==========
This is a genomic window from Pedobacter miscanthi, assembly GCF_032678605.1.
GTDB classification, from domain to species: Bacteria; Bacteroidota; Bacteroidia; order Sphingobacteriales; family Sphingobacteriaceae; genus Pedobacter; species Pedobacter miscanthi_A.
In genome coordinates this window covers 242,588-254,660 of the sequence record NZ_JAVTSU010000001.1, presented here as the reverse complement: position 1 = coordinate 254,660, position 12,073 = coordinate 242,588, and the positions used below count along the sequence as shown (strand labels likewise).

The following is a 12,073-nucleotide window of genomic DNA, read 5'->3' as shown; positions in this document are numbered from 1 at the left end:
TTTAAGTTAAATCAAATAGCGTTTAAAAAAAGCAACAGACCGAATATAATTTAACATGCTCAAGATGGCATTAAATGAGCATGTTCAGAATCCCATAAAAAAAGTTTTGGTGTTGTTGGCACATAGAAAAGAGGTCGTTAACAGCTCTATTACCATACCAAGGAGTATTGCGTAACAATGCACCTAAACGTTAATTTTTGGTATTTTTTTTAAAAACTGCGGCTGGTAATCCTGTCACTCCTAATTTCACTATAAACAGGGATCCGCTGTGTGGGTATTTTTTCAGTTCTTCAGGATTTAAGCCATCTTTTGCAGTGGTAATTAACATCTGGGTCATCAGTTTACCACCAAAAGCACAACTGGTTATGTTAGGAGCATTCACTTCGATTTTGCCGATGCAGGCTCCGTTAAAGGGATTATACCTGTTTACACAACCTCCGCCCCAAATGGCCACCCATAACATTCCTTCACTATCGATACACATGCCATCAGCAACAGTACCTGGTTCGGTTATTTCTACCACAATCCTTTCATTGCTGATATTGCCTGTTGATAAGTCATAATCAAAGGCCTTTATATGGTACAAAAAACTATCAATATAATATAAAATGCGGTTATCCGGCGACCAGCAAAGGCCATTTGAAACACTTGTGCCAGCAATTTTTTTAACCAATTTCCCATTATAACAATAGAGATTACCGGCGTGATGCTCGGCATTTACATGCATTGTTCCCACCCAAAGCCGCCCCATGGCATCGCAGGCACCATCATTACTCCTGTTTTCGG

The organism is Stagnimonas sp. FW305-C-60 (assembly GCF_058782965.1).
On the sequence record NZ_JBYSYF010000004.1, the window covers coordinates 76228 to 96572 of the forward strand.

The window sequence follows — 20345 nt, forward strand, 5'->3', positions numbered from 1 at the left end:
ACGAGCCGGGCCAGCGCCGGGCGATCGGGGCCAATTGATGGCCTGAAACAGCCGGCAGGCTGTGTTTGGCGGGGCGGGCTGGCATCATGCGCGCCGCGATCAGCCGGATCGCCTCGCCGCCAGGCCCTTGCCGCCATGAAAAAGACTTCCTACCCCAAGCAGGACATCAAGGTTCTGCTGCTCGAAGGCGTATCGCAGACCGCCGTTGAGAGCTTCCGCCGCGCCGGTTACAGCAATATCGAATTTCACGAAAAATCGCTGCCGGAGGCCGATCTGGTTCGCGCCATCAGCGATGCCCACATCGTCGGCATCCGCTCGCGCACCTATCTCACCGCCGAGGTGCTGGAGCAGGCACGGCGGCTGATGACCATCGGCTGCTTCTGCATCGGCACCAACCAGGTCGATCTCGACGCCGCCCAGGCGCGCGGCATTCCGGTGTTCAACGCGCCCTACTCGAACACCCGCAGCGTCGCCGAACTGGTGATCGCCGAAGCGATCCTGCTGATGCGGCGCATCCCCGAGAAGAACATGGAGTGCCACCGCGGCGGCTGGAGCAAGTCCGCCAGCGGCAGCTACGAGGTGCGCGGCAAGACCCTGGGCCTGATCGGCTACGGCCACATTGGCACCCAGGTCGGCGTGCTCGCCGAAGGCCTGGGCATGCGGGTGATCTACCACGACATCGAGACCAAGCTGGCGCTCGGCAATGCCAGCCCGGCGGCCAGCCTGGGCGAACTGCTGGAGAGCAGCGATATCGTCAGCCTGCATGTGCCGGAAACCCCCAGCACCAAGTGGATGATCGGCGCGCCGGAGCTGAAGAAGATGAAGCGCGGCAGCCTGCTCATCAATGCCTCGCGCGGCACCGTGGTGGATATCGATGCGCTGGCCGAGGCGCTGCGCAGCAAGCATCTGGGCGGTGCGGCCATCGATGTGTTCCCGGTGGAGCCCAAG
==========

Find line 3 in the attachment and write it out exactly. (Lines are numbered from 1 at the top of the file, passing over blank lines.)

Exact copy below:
In genome coordinates this window covers 242,588-254,660 of the sequence record NZ_JAVTSU010000001.1, presented here as the reverse complement: position 1 = coordinate 254,660, position 12,073 = coordinate 242,588, and the positions used below count along the sequence as shown (strand labels likewise).